According to Levi-Strauss, the relationship between language and culture can be broken down into three categories.

1.) The degree to which a language and culture are separable,

2.) The Relationship between Language and Culture as global concepts, rather than singular entities like English, French or Spanish and their respective cultures, and

3.) The Relationship between the studies of Linguistics and Anthropology.

He goes on to state that there are individual cultural ramifications of this relationship, which is particularly notes in cultural attitudes towards silence.

Another concept to note is that Language is the means by which Culture is transmitted, but both are visible manifestations of the same underlying mental processes, therefore Linguistics can be used as a tool to analyse culture.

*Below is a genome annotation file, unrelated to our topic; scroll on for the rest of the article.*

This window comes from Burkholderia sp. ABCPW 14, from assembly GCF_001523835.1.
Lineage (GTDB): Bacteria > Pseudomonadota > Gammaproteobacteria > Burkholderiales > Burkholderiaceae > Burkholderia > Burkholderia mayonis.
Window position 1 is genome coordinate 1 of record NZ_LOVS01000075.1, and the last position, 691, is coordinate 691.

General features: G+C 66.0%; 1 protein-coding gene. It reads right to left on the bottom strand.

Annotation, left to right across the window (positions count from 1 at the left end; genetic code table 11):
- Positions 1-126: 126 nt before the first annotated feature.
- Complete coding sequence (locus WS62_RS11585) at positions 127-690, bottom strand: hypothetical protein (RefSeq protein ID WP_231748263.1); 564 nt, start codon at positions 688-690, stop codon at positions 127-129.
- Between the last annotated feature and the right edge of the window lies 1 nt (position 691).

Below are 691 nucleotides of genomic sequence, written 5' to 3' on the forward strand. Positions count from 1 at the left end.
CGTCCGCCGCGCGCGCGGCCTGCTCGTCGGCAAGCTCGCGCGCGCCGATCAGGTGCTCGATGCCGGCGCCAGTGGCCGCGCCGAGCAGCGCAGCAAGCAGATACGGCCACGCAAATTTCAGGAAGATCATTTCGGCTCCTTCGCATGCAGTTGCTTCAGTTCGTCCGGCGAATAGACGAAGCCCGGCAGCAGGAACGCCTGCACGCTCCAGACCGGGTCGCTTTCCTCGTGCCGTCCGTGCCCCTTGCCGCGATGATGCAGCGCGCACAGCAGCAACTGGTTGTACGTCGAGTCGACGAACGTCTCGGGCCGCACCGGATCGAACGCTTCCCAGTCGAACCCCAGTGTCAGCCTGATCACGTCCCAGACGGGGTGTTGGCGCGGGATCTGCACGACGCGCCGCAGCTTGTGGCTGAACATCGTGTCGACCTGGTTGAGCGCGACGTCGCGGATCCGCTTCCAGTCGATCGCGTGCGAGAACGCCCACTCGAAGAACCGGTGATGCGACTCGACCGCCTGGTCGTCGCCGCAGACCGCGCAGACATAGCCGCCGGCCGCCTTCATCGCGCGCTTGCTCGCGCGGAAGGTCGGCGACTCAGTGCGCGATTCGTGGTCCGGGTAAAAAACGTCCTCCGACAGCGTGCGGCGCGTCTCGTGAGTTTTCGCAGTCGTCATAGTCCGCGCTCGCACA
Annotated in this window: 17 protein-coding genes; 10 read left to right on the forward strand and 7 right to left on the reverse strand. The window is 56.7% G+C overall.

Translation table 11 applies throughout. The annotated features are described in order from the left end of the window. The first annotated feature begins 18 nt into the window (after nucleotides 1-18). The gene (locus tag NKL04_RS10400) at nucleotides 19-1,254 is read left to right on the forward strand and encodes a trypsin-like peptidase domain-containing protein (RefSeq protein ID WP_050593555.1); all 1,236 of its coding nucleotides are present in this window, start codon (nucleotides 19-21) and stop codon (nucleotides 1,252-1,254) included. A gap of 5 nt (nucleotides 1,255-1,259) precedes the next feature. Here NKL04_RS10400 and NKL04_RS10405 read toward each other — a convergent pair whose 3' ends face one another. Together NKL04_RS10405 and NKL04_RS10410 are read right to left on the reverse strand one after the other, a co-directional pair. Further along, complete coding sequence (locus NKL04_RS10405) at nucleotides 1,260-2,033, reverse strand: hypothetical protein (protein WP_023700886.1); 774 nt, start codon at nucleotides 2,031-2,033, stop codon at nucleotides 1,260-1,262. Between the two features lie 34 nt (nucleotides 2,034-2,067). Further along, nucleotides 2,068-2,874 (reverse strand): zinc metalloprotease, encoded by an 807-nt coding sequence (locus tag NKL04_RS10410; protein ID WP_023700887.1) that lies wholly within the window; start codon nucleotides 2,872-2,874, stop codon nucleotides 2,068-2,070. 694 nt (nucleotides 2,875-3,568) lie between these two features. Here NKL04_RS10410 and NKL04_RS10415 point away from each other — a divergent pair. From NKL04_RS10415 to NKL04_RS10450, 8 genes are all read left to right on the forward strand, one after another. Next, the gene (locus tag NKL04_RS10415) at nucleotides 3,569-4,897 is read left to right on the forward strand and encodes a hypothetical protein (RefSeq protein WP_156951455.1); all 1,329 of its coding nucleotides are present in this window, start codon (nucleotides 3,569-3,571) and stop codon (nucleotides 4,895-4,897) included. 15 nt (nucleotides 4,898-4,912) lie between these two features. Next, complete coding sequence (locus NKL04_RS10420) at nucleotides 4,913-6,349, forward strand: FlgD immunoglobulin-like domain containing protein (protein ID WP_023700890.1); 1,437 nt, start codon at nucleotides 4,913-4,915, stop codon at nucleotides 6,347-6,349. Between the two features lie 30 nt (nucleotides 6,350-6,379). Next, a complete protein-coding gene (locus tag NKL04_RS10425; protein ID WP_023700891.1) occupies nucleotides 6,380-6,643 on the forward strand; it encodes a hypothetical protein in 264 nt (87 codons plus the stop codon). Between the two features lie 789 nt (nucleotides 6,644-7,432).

This notion was particularly seductive to anthropology at the time of this publication, because it was before the widespread use of ethnographic work, and Linguistics had long since been steeped in empirical methods of fields concidered to be “more scientific”.

An example of this is the apparent disparity between the kinship systems of the areas considered Sino-Tibetan and Indo-European. The result is a seemingly dichotomous arrangement of terms for kin, the clan type of Sino-Tibetan cultures having many terms differentiating the maternal and paternal side of ego’s family( Paternal Grandfather: JOO-foo, Maternal Grandfather:wai-JOO-foo); whereas, the extended family type of Indo-European cultures that lack that level of differentiation, and maternal and paternal sides are only differentiated by gender (e.g. Aunt, Uncle, Grandfather, Grandmother).